Wednesday, 16 June 2010

A Girl Speaks Out - And is Listened To

The Australian Family Court has one of the more enlightened and humane attitudes towards the issues of Intersex and Transsexuality in the world. It's not perfect - but it's vastly better than most places.

This is exemplified by the AFC actually listening to a child with 5ARD syndrome, and asking them what they want.
It hurts sometimes, knowing I have this condition. Sometimes I blame myself, because I feel like I am not normal. Sometimes I get angry, even though I know why and how it happened. I get a bit frustrated, because my mum always blames herself, but I keep telling her it’s not her fault. It’s just something that happened. The doctors have told me that if the gonads would remove, it would completely stop any further male development.
This is what I want.
...
When I was told what the lumps were, and that they were gonads, the first thing I thought of was that they could get rid of them. I want the gonads removed now, rather than wait until I am 18, as I want to start living my life now. I feel that once the gonads are removed, then I can get on with my life and accept my condition. I want to put the issue of the removal of the gonads behind me, and I can only do this if the gonads are removed.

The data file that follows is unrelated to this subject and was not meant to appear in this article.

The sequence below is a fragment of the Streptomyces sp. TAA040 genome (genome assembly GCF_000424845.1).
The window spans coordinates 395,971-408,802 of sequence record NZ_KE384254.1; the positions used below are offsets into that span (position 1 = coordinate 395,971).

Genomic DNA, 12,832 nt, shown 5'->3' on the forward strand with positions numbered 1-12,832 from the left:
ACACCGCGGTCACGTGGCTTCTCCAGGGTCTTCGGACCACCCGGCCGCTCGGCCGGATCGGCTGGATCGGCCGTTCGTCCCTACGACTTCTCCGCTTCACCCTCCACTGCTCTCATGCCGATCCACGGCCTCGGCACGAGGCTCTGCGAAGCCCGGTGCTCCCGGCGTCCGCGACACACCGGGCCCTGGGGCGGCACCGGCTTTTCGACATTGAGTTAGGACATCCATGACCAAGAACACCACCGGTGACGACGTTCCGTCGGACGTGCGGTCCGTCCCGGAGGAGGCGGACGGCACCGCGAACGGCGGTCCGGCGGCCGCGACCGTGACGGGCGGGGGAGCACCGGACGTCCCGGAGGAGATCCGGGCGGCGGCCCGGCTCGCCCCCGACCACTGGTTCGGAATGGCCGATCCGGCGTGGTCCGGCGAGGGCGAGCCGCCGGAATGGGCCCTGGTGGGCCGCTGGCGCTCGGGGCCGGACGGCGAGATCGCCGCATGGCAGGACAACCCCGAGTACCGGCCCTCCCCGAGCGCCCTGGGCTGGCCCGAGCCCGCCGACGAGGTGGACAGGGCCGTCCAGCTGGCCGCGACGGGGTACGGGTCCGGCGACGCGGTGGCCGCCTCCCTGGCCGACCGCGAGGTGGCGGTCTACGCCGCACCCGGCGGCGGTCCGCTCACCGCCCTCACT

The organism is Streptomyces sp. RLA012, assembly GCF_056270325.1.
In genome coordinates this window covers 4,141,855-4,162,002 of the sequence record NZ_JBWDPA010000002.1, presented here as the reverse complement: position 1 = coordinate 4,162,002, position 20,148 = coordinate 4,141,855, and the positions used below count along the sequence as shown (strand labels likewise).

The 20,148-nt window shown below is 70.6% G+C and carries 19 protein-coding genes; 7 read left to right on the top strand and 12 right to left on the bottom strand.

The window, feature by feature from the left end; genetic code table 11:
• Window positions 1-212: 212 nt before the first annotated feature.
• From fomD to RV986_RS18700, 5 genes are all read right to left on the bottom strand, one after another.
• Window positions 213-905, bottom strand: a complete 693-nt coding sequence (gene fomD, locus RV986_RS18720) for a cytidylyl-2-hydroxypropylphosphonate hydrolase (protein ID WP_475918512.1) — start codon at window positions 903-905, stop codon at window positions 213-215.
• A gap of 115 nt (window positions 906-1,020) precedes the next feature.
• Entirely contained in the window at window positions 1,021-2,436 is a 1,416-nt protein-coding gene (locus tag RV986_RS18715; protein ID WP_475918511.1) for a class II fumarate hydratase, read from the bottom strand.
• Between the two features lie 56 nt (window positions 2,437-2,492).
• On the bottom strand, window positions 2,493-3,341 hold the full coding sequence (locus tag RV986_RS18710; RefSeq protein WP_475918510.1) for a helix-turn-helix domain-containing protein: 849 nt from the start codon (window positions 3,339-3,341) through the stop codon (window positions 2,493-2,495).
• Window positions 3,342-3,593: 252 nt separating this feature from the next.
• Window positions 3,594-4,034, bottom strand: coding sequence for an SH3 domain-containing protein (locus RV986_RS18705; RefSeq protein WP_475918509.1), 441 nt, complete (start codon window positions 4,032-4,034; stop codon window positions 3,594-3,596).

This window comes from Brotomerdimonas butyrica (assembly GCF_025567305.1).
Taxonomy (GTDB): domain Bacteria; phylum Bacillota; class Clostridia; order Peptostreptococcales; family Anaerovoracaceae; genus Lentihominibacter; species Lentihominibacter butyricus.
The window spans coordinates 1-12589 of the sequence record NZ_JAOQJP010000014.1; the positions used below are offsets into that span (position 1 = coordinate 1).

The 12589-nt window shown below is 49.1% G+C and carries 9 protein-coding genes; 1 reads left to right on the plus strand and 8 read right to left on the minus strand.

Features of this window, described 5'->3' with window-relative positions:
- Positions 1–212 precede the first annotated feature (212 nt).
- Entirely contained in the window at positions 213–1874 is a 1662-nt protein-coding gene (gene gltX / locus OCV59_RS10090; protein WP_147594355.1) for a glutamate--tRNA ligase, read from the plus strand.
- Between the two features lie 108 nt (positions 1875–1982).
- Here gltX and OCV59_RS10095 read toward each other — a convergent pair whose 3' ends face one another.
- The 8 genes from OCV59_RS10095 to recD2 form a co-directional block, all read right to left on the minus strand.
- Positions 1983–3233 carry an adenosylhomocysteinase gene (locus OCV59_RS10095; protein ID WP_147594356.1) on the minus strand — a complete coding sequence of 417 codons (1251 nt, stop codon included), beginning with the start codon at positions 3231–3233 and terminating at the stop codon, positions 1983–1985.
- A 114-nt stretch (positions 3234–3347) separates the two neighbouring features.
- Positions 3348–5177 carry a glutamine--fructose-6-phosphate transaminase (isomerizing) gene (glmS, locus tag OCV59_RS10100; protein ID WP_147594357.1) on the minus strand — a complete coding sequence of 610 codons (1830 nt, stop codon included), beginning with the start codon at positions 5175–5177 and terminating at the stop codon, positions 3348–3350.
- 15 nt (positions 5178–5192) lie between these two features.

I know that after the gonads are removed, I might have to have more surgery for my vagina. Dr [X] has told me that he does not want to go to more surgery, because it might wreck sensation. He said that I would only have surgery if all else fails. If I needed surgery to look more like a normal female, I would want to have it. I know I can never have babies, but I want to be as much like a normal woman as possible. I don’t know how I would feel if I could not have the gonads removed now. I do not want to think about them not being removed. I suppose I would just wait until I was 18, and then I would have them removed as soon as I could.
Sally's testimony, in RE: SALLY (SPECIAL MEDICAL PROCEDURE) [2010] FamCA 237

5ARD and 17BHDD syndromes often result in an apparent natural sex change. Well, the body changes, the brain does not. Gender Identity is unaffected. So the condition may cure Transsexuality when the patient has a male gender identity, or induce it when they have a female gender identity, as here.

And for some, they go with the flow, as I wrote about in my post, BiGender and The Brain. The degree of masculinisation also varies, from extreme to miniscule. Intervention without consent can be a disaster, as may lack of intervention when it's desired.

This is what it means though, in human, personal terms in one common case. A girl who, because of a relatively minor genetic whoopsie, was condemned to have her body masculinise. That is not a good situation to be in, to put it mildly. I know, from personal experience, but as I was a Tomboy with probably a less feminised brain than she has, it likely wasn't as bad for me. There are degrees, biology is fuzzy and messy.

1. Sally was born into a loving family in 1995. She had no health difficulties at birth and, to all intents and purposes, appeared to be a happy and healthy baby girl.